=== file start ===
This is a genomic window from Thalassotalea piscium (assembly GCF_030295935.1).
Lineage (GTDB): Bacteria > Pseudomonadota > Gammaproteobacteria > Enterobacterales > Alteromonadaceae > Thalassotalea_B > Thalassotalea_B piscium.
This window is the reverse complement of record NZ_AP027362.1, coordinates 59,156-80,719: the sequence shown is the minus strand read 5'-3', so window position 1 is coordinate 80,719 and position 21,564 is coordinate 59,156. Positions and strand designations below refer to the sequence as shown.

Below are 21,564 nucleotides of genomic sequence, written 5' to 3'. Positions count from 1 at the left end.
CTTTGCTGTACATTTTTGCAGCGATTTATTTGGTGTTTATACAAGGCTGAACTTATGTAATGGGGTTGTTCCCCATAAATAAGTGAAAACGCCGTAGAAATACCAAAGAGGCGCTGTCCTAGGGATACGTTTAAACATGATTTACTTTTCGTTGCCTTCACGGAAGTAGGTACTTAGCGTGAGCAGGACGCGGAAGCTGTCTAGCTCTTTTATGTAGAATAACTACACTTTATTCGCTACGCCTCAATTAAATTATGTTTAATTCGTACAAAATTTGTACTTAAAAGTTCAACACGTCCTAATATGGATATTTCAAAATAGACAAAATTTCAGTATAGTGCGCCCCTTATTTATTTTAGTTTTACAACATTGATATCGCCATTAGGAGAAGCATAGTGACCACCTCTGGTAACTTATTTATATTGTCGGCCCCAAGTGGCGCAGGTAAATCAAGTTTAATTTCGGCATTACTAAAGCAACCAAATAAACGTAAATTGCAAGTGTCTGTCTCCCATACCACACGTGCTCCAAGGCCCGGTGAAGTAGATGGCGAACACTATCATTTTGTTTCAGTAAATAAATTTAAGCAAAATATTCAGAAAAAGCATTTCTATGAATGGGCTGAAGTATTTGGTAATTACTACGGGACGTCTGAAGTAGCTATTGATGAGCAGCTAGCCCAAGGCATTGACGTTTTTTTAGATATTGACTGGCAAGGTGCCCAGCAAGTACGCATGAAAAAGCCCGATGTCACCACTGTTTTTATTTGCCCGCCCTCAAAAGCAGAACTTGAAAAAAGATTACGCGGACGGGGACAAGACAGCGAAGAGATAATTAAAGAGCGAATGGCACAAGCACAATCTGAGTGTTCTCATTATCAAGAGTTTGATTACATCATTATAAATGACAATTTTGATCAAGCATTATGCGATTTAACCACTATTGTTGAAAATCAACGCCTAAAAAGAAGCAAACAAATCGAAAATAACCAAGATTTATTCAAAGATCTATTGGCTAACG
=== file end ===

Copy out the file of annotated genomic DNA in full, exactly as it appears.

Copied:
This is a genomic window from Thalassotalea piscium (assembly GCF_030295935.1).
Lineage (GTDB): Bacteria > Pseudomonadota > Gammaproteobacteria > Enterobacterales > Alteromonadaceae > Thalassotalea_B > Thalassotalea_B piscium.
This window is the reverse complement of record NZ_AP027362.1, coordinates 59,156-80,719: the sequence shown is the minus strand read 5'-3', so window position 1 is coordinate 80,719 and position 21,564 is coordinate 59,156. Positions and strand designations below refer to the sequence as shown.

Below are 21,564 nucleotides of genomic sequence, written 5' to 3'. Positions count from 1 at the left end.
CTTTGCTGTACATTTTTGCAGCGATTTATTTGGTGTTTATACAAGGCTGAACTTATGTAATGGGGTTGTTCCCCATAAATAAGTGAAAACGCCGTAGAAATACCAAAGAGGCGCTGTCCTAGGGATACGTTTAAACATGATTTACTTTTCGTTGCCTTCACGGAAGTAGGTACTTAGCGTGAGCAGGACGCGGAAGCTGTCTAGCTCTTTTATGTAGAATAACTACACTTTATTCGCTACGCCTCAATTAAATTATGTTTAATTCGTACAAAATTTGTACTTAAAAGTTCAACACGTCCTAATATGGATATTTCAAAATAGACAAAATTTCAGTATAGTGCGCCCCTTATTTATTTTAGTTTTACAACATTGATATCGCCATTAGGAGAAGCATAGTGACCACCTCTGGTAACTTATTTATATTGTCGGCCCCAAGTGGCGCAGGTAAATCAAGTTTAATTTCGGCATTACTAAAGCAACCAAATAAACGTAAATTGCAAGTGTCTGTCTCCCATACCACACGTGCTCCAAGGCCCGGTGAAGTAGATGGCGAACACTATCATTTTGTTTCAGTAAATAAATTTAAGCAAAATATTCAGAAAAAGCATTTCTATGAATGGGCTGAAGTATTTGGTAATTACTACGGGACGTCTGAAGTAGCTATTGATGAGCAGCTAGCCCAAGGCATTGACGTTTTTTTAGATATTGACTGGCAAGGTGCCCAGCAAGTACGCATGAAAAAGCCCGATGTCACCACTGTTTTTATTTGCCCGCCCTCAAAAGCAGAACTTGAAAAAAGATTACGCGGACGGGGACAAGACAGCGAAGAGATAATTAAAGAGCGAATGGCACAAGCACAATCTGAGTGTTCTCATTATCAAGAGTTTGATTACATCATTATAAATGACAATTTTGATCAAGCATTATGCGATTTAACCACTATTGTTGAAAATCAACGCCTAAAAAGAAGCAAACAAATCGAAAATAACCAAGATTTATTCAAAGATCTATTGGCTAACG